Starting next year, the European Union will begin new carbon emission standards for auto manufacturers, which could face fines of up to €33 billion ($37 billion) for failure to comply. As a result, auto manufacturers are rushing to bring hundreds of new battery-electric and hybrid models to market regardless of whether the public wants to purchase them. Auto manufacturers will need to sell about 1.5 million battery electric vehicles and plug-in hybrid electric vehicles next year—an estimated 3-fold increase over this year’s sales. The emission penalties will add about $2,700 to the cost of a new internal combustion car as manufacturers rebalance pricing to sell more electric vehicles.

Beginning next year, new passenger cars sold in Europe will have to emit, on average, no more than 95 grams of carbon dioxide per kilometer. To meet that mandate, a car would have to get about 57 miles per gallon. Carmakers will have until the end of 2020 to meet the gram per kilometer mandate, which will decline another 15 percent in 2025, and again for a total decrease of 37.5 percent by 2030. Each manufacturer can offset the impact of the law by offering vehicles that emit no carbon dioxide directly, such as electric vehicles. The law allows carmakers to buy unused emission quotas from other companies, such as Tesla. Fiat Chrysler Automobiles NV has an agreement with Tesla to pool their vehicles on paper and lower the former’s average fleet emissions, which could save €1 billion in fines. Toyota may also be able to sell credits.

Analysts estimate the industry’s total costs of meeting targets, by ramping up electric-vehicle production and buying carbon credits, at about €15 billion, which would be cheaper than paying the fine. The sale of a battery-electric vehicle can reduce penalties by as much as $20,000.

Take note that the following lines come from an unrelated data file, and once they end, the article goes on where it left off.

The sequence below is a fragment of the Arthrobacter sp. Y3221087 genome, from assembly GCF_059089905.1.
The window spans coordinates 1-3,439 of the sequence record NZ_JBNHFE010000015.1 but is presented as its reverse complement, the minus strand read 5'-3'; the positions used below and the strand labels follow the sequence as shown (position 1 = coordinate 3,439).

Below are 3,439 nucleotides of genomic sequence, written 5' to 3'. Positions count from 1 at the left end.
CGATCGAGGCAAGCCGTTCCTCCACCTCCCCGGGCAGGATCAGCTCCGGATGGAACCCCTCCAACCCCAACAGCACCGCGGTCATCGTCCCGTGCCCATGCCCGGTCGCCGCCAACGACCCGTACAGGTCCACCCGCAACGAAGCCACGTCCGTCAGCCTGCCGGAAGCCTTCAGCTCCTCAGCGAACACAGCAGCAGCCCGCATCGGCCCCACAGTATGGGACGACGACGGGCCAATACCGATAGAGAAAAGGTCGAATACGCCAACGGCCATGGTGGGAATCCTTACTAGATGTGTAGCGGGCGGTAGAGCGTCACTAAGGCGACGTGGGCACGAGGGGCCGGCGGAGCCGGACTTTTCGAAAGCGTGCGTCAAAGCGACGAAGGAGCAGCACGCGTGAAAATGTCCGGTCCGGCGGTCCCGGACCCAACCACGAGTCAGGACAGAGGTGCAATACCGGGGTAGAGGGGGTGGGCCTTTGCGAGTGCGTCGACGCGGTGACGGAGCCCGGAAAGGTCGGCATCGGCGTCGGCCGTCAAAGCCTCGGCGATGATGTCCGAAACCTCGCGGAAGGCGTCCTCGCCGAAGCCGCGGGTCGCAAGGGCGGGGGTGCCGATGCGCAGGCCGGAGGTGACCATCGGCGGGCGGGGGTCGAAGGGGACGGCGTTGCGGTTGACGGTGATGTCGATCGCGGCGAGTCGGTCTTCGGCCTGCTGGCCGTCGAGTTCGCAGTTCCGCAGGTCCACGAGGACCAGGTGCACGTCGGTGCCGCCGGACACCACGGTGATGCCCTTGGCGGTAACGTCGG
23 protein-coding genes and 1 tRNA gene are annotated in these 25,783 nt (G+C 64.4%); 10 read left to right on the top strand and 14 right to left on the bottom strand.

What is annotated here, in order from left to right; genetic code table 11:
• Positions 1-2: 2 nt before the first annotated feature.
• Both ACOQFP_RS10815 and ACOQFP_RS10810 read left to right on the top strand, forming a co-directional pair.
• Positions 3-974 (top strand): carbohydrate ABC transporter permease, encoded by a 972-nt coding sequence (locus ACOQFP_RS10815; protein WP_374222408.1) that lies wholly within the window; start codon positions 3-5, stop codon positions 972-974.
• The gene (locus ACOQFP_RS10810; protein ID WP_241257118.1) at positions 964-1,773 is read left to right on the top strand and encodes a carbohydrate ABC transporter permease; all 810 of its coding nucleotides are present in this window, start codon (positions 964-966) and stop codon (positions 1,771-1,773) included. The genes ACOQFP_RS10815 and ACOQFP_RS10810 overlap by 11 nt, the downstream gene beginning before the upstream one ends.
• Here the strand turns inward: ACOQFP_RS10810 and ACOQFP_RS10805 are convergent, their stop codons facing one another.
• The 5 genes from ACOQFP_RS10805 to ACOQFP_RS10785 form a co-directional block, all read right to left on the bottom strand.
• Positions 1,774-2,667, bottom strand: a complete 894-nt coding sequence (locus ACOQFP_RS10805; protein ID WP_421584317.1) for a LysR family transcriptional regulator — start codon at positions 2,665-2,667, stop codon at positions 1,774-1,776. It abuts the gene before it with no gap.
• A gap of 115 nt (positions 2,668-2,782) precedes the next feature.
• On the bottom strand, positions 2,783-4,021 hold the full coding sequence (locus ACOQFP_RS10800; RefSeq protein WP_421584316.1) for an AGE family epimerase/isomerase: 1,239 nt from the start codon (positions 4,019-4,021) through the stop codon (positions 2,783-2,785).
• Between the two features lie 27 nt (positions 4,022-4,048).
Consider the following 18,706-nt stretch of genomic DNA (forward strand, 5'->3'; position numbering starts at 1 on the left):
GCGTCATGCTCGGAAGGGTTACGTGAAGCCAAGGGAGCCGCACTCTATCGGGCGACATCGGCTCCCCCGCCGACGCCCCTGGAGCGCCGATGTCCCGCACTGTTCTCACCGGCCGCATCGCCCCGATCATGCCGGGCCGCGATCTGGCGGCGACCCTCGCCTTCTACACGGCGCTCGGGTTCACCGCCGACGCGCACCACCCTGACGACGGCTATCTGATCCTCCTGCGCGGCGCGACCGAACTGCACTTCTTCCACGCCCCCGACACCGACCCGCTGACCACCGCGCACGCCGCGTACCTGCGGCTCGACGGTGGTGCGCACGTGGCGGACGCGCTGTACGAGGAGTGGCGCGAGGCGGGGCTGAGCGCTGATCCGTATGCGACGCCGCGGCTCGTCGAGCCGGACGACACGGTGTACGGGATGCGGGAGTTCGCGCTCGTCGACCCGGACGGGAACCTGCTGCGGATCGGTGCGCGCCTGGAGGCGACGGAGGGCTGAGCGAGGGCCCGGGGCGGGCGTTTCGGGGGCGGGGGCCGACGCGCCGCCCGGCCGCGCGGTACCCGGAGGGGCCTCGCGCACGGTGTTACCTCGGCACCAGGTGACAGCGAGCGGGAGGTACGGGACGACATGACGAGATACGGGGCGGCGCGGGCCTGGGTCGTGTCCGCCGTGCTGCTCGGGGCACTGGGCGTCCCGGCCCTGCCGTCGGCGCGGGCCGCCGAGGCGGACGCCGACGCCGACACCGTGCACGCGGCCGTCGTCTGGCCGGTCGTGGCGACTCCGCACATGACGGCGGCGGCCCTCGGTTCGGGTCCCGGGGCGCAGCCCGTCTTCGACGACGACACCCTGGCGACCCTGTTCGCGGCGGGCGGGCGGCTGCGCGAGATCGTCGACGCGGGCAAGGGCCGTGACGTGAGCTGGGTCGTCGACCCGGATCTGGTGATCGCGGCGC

The Regulations

At the end of 2013, the European Parliament and the Council of the European Union reached an agreement on carbon dioxide emissions regulations from autos. The regulations are phased in starting in 2020 when 95 percent of a manufacturer’s sales must be included in the calculations. In 2021, all cars are included.

Higher emissions are allowed for heavier cars—the allowance is increased by 3.3 grams of carbon dioxide per kilometer for each 100 kilograms of mass above 1,390 kilograms. The penalty for exceeding the targets is €95 per gram per car. The table below summarizes the status of each manufacturer’s emissions as of 2017.

Source: Seeking Alpha
Source: Seeking Alpha

The chart below is an estimate of the penalties that would be imposed on each of the major car manufacturers if their emissions and sales remain the same as they were in 2018.

Source: Bloomberg
Source: Bloomberg

Impact of “Dieselgate”

Auto manufacturers were making progress towards the mandate until the Volkswagen “Dieselgate” scandal made diesel engines less popular. For years, European automakers sold diesel engines, which emit less carbon dioxide than gasoline engines. Sales of diesel-powered vehicles collapsed, however, after Volkswagen was found cheating on diesel pollution tests.